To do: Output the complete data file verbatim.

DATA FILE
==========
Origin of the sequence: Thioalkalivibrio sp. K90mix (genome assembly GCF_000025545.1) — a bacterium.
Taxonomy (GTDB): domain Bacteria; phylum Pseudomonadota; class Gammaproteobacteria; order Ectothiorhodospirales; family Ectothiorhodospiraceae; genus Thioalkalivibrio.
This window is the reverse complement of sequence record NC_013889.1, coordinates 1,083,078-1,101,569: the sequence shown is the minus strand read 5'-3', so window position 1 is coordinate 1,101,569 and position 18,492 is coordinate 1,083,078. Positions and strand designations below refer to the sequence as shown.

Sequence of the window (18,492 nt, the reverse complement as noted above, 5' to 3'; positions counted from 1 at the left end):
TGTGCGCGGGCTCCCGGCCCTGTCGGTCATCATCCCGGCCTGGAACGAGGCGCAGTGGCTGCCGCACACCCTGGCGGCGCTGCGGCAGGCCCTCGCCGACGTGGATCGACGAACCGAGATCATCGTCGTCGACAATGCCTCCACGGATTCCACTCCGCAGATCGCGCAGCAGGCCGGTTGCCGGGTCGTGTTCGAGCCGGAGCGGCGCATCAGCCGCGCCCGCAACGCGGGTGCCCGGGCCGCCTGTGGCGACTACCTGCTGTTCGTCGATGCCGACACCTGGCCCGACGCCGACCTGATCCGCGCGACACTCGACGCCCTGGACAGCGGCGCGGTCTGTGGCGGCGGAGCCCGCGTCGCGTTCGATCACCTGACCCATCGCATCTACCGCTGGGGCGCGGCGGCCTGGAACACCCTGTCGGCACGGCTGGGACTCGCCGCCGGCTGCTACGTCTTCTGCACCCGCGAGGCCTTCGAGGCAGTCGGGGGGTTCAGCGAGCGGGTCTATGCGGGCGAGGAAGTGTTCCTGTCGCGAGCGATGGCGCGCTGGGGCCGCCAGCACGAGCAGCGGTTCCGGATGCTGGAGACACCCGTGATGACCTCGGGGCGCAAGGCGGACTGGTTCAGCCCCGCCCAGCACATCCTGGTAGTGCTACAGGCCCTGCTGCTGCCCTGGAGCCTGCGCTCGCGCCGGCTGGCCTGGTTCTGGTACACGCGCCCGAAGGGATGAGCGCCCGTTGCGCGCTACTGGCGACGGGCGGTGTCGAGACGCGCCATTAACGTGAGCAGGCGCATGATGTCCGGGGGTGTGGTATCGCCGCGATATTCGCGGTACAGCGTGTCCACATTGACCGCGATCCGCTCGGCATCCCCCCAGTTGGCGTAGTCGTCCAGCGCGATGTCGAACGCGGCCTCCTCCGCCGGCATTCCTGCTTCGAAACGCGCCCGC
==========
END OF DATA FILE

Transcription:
Origin of the sequence: Thioalkalivibrio sp. K90mix (genome assembly GCF_000025545.1) — a bacterium.
Taxonomy (GTDB): domain Bacteria; phylum Pseudomonadota; class Gammaproteobacteria; order Ectothiorhodospirales; family Ectothiorhodospiraceae; genus Thioalkalivibrio.
This window is the reverse complement of sequence record NC_013889.1, coordinates 1,083,078-1,101,569: the sequence shown is the minus strand read 5'-3', so window position 1 is coordinate 1,101,569 and position 18,492 is coordinate 1,083,078. Positions and strand designations below refer to the sequence as shown.

Sequence of the window (18,492 nt, the reverse complement as noted above, 5' to 3'; positions counted from 1 at the left end):
TGTGCGCGGGCTCCCGGCCCTGTCGGTCATCATCCCGGCCTGGAACGAGGCGCAGTGGCTGCCGCACACCCTGGCGGCGCTGCGGCAGGCCCTCGCCGACGTGGATCGACGAACCGAGATCATCGTCGTCGACAATGCCTCCACGGATTCCACTCCGCAGATCGCGCAGCAGGCCGGTTGCCGGGTCGTGTTCGAGCCGGAGCGGCGCATCAGCCGCGCCCGCAACGCGGGTGCCCGGGCCGCCTGTGGCGACTACCTGCTGTTCGTCGATGCCGACACCTGGCCCGACGCCGACCTGATCCGCGCGACACTCGACGCCCTGGACAGCGGCGCGGTCTGTGGCGGCGGAGCCCGCGTCGCGTTCGATCACCTGACCCATCGCATCTACCGCTGGGGCGCGGCGGCCTGGAACACCCTGTCGGCACGGCTGGGACTCGCCGCCGGCTGCTACGTCTTCTGCACCCGCGAGGCCTTCGAGGCAGTCGGGGGGTTCAGCGAGCGGGTCTATGCGGGCGAGGAAGTGTTCCTGTCGCGAGCGATGGCGCGCTGGGGCCGCCAGCACGAGCAGCGGTTCCGGATGCTGGAGACACCCGTGATGACCTCGGGGCGCAAGGCGGACTGGTTCAGCCCCGCCCAGCACATCCTGGTAGTGCTACAGGCCCTGCTGCTGCCCTGGAGCCTGCGCTCGCGCCGGCTGGCCTGGTTCTGGTACACGCGCCCGAAGGGATGAGCGCCCGTTGCGCGCTACTGGCGACGGGCGGTGTCGAGACGCGCCATTAACGTGAGCAGGCGCATGATGTCCGGGGGTGTGGTATCGCCGCGATATTCGCGGTACAGCGTGTCCACATTGACCGCGATCCGCTCGGCATCCCCCCAGTTGGCGTAGTCGTCCAGCGCGATGTCGAACGCGGCCTCCTCCGCCGGCATTCCTGCTTCGAAACGCGCCCGC